Ride-sharing giant Uber sees a future where it not only has a fleet of self-driving cars offering rides to the public, but also self-driving trucks transporting goods on the highway.
Uber on Thursday announced the acquisition of Otto, an American startup with around 90 staff working on developing self-driving trucks. The announcement was made on the same day Uber announced a deal with Volvo to source additional test cars for its growing fleet of self-driving cars.
Otto co-founder Anthony Levandowski has been put in charge of all autonomous driving efforts at the combined firms and will report to Uber CEO Travis Kalanick. Early last decade Levandowski developed the Ghostrider, a self-driving motorcycle that now sits in the Smithsonian (video below). He was also on Google's self-driving car team.
Otto was only founded in January but much of its staff comes from more established firms including Apple, Google, Tesla Motors [NSDQ:TSLA] and Cruise Automation. Otto’s goal isn’t to start selling self-driving trucks but rather to develop technology that can be licensed to truck manufacturers or turned into kits that can be retrofitted to existing trucks to make them autonomous.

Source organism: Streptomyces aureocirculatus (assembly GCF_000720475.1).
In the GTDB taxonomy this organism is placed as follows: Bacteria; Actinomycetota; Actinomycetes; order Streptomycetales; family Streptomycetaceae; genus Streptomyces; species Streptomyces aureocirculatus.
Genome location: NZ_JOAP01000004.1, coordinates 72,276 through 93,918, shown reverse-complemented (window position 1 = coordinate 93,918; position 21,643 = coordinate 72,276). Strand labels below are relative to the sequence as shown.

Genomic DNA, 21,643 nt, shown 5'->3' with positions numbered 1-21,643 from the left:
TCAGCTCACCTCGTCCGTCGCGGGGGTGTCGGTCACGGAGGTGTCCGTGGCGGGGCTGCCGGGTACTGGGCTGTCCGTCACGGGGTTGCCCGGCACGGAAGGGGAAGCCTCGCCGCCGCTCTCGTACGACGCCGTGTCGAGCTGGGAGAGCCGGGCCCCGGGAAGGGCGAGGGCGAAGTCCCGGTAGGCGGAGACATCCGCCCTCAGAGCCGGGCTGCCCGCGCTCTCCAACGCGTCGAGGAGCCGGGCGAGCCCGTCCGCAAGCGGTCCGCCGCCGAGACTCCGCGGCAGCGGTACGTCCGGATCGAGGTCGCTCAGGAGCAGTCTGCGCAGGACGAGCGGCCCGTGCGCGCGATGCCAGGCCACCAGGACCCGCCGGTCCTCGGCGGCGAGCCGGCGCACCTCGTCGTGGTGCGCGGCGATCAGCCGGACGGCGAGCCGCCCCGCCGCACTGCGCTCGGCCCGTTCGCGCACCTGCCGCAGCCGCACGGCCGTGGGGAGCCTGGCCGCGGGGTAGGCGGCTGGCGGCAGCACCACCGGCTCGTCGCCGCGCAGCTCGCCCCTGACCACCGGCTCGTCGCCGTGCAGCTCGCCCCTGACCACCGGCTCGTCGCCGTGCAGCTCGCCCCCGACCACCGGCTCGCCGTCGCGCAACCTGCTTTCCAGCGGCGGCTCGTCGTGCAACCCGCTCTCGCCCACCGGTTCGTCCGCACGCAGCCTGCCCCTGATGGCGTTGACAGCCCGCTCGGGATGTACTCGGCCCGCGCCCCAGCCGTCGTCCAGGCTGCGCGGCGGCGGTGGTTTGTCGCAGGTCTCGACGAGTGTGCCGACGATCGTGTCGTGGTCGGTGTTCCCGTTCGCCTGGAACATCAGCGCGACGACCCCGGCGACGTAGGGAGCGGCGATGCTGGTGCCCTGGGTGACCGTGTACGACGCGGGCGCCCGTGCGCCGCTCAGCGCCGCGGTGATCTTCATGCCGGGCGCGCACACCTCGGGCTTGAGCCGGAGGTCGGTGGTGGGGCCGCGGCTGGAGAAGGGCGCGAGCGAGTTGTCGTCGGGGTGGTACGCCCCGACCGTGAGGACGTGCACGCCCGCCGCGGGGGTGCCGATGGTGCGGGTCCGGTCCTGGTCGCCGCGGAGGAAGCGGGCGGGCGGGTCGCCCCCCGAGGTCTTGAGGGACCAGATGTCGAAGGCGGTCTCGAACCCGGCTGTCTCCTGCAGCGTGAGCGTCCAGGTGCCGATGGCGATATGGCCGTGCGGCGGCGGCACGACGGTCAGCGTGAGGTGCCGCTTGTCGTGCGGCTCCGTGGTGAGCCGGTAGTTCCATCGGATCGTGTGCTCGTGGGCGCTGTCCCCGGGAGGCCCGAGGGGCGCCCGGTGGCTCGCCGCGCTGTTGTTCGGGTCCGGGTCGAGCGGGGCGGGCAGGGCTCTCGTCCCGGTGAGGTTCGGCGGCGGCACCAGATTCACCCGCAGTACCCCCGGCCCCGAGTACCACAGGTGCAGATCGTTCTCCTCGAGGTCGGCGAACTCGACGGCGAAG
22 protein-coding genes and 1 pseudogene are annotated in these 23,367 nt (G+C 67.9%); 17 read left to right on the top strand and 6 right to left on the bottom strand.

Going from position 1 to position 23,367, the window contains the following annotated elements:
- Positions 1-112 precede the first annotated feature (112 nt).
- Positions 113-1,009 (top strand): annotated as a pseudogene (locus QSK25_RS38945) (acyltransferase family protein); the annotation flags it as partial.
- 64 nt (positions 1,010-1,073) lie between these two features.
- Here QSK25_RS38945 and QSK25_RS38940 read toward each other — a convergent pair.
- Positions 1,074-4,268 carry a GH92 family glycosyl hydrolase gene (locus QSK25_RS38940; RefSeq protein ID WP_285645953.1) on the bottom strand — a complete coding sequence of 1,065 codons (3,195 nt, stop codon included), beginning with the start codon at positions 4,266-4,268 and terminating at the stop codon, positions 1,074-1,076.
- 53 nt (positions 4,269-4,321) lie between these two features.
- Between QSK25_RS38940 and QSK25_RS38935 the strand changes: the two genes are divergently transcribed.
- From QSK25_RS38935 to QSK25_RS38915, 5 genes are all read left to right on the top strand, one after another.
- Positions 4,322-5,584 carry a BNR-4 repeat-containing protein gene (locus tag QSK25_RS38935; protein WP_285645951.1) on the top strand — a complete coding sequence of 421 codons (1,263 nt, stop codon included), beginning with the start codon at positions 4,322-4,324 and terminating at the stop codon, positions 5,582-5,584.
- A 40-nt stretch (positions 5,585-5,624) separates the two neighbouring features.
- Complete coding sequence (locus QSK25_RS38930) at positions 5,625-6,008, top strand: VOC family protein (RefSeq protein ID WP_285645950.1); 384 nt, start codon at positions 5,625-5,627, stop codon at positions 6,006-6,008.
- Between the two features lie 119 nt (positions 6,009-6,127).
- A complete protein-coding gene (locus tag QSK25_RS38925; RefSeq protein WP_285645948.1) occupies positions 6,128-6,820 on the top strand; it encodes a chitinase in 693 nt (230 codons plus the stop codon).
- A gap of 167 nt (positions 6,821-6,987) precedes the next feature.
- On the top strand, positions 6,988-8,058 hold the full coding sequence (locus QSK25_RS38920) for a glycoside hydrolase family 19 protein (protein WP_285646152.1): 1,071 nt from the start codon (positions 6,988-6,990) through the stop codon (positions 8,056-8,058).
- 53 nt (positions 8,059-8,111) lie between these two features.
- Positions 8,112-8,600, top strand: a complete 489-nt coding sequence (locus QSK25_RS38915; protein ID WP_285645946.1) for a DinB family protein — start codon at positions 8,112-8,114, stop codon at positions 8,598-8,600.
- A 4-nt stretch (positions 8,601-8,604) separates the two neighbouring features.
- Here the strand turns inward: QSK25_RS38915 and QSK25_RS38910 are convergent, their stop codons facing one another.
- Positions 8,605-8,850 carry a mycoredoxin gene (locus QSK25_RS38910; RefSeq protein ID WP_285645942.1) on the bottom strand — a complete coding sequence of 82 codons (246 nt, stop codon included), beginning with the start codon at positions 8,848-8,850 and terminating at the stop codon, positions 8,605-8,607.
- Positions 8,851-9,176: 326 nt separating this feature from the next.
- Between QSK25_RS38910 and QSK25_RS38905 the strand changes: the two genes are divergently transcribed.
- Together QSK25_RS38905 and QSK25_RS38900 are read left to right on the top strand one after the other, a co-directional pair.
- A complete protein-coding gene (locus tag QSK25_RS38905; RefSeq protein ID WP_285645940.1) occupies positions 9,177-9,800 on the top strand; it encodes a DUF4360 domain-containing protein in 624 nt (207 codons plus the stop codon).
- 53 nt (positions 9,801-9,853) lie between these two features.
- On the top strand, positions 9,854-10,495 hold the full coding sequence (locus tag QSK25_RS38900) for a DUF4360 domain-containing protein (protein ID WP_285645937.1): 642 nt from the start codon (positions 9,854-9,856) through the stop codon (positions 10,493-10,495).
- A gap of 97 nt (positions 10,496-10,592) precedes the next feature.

Like Uber, Otto already has prototypes testing on public roads, in this case near San Francisco, California. Uber is conducting most of its testing in Pittsburgh, Pennsylvania. According to Bloomberg, Uber is so advanced in the field that it will start allowing customers to hail one of its self-driving test cars for a ride as early as this month. The rides will be limited to the downtown Pittsburgh area and for now one of Uber’s engineers will be behind the wheel to supervise.